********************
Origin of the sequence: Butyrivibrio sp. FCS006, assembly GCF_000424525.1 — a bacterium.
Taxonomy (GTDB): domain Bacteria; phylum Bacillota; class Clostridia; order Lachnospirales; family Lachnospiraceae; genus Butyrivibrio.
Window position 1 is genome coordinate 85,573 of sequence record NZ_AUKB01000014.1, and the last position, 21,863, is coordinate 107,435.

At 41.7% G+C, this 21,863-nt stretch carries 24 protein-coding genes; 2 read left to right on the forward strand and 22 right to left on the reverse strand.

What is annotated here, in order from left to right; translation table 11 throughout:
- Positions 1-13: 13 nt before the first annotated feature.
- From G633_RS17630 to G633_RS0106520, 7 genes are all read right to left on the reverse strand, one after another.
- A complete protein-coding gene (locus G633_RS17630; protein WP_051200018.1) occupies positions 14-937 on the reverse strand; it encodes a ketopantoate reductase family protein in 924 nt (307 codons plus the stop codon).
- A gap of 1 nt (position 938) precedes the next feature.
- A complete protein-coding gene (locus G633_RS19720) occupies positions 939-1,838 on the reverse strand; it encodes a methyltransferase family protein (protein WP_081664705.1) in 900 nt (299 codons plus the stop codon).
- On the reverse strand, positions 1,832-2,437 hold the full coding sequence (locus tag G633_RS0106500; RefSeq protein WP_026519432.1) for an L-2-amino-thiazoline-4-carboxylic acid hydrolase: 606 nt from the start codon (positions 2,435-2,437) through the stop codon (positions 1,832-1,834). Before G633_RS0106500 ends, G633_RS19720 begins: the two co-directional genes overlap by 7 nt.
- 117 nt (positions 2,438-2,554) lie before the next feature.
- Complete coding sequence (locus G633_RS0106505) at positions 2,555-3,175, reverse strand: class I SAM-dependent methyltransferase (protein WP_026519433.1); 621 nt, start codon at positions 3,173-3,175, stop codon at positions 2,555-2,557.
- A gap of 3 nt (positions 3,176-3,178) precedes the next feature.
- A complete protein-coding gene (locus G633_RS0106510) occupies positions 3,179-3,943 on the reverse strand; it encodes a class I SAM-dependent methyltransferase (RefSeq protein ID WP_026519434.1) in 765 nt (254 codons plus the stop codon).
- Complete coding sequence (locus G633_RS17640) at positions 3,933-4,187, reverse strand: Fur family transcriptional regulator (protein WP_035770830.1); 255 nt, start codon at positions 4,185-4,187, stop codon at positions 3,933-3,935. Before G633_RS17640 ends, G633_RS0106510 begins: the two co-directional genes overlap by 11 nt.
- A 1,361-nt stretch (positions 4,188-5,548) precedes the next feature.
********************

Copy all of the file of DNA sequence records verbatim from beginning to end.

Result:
Origin of the sequence: Butyrivibrio sp. FCS006, assembly GCF_000424525.1 — a bacterium.
Taxonomy (GTDB): domain Bacteria; phylum Bacillota; class Clostridia; order Lachnospirales; family Lachnospiraceae; genus Butyrivibrio.
Window position 1 is genome coordinate 85,573 of sequence record NZ_AUKB01000014.1, and the last position, 21,863, is coordinate 107,435.

At 41.7% G+C, this 21,863-nt stretch carries 24 protein-coding genes; 2 read left to right on the forward strand and 22 right to left on the reverse strand.

What is annotated here, in order from left to right; translation table 11 throughout:
- Positions 1-13: 13 nt before the first annotated feature.
- From G633_RS17630 to G633_RS0106520, 7 genes are all read right to left on the reverse strand, one after another.
- A complete protein-coding gene (locus G633_RS17630; protein WP_051200018.1) occupies positions 14-937 on the reverse strand; it encodes a ketopantoate reductase family protein in 924 nt (307 codons plus the stop codon).
- A gap of 1 nt (position 938) precedes the next feature.
- A complete protein-coding gene (locus G633_RS19720) occupies positions 939-1,838 on the reverse strand; it encodes a methyltransferase family protein (protein WP_081664705.1) in 900 nt (299 codons plus the stop codon).
- On the reverse strand, positions 1,832-2,437 hold the full coding sequence (locus tag G633_RS0106500; RefSeq protein WP_026519432.1) for an L-2-amino-thiazoline-4-carboxylic acid hydrolase: 606 nt from the start codon (positions 2,435-2,437) through the stop codon (positions 1,832-1,834). Before G633_RS0106500 ends, G633_RS19720 begins: the two co-directional genes overlap by 7 nt.
- 117 nt (positions 2,438-2,554) lie before the next feature.
- Complete coding sequence (locus G633_RS0106505) at positions 2,555-3,175, reverse strand: class I SAM-dependent methyltransferase (protein WP_026519433.1); 621 nt, start codon at positions 3,173-3,175, stop codon at positions 2,555-2,557.
- A gap of 3 nt (positions 3,176-3,178) precedes the next feature.
- A complete protein-coding gene (locus G633_RS0106510) occupies positions 3,179-3,943 on the reverse strand; it encodes a class I SAM-dependent methyltransferase (RefSeq protein ID WP_026519434.1) in 765 nt (254 codons plus the stop codon).
- Complete coding sequence (locus G633_RS17640) at positions 3,933-4,187, reverse strand: Fur family transcriptional regulator (protein WP_035770830.1); 255 nt, start codon at positions 4,185-4,187, stop codon at positions 3,933-3,935. Before G633_RS17640 ends, G633_RS0106510 begins: the two co-directional genes overlap by 11 nt.
- A 1,361-nt stretch (positions 4,188-5,548) precedes the next feature.